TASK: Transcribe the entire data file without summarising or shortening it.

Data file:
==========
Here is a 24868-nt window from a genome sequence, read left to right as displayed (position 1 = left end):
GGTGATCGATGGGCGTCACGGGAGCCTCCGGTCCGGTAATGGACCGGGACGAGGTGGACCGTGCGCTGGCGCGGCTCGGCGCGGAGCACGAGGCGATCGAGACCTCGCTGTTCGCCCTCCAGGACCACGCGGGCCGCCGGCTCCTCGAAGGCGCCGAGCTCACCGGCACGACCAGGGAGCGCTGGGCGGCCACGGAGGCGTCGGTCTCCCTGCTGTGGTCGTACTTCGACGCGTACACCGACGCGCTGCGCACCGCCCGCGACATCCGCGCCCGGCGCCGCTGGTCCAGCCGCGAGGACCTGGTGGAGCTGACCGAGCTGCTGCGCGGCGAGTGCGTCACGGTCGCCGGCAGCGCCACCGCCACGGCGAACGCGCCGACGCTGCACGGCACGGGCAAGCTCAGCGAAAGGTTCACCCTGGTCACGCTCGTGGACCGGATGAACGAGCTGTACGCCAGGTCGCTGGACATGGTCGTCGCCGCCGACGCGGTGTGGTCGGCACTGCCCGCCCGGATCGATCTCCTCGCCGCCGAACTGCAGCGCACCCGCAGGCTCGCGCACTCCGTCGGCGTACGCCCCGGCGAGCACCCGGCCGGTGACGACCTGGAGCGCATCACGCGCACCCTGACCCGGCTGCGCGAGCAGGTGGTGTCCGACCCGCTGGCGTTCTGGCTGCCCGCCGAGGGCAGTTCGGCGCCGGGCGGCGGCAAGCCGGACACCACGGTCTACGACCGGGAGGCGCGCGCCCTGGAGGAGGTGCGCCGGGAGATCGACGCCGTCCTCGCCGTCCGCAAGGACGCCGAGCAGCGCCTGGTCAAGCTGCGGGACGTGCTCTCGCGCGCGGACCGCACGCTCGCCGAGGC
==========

Here is a 24868-nt window from a genome sequence, read left to right as displayed (position 1 = left end):
GGTGATCGATGGGCGTCACGGGAGCCTCCGGTCCGGTAATGGACCGGGACGAGGTGGACCGTGCGCTGGCGCGGCTCGGCGCGGAGCACGAGGCGATCGAGACCTCGCTGTTCGCCCTCCAGGACCACGCGGGCCGCCGGCTCCTCGAAGGCGCCGAGCTCACCGGCACGACCAGGGAGCGCTGGGCGGCCACGGAGGCGTCGGTCTCCCTGCTGTGGTCGTACTTCGACGCGTACACCGACGCGCTGCGCACCGCCCGCGACATCCGCGCCCGGCGCCGCTGGTCCAGCCGCGAGGACCTGGTGGAGCTGACCGAGCTGCTGCGCGGCGAGTGCGTCACGGTCGCCGGCAGCGCCACCGCCACGGCGAACGCGCCGACGCTGCACGGCACGGGCAAGCTCAGCGAAAGGTTCACCCTGGTCACGCTCGTGGACCGGATGAACGAGCTGTACGCCAGGTCGCTGGACATGGTCGTCGCCGCCGACGCGGTGTGGTCGGCACTGCCCGCCCGGATCGATCTCCTCGCCGCCGAACTGCAGCGCACCCGCAGGCTCGCGCACTCCGTCGGCGTACGCCCCGGCGAGCACCCGGCCGGTGACGACCTGGAGCGCATCACGCGCACCCTGACCCGGCTGCGCGAGCAGGTGGTGTCCGACCCGCTGGCGTTCTGGCTGCCCGCCGAGGGCAGTTCGGCGCCGGGCGGCGGCAAGCCGGACACCACGGTCTACGACCGGGAGGCGCGCGCCCTGGAGGAGGTGCGCCGGGAGATCGACGCCGTCCTCGCCGTCCGCAAGGACGCCGAGCAGCGCCTGGTCAAGCTGCGGGACGTGCTCTCGCGCGCGGACCGCACGCTCGCCGAGGC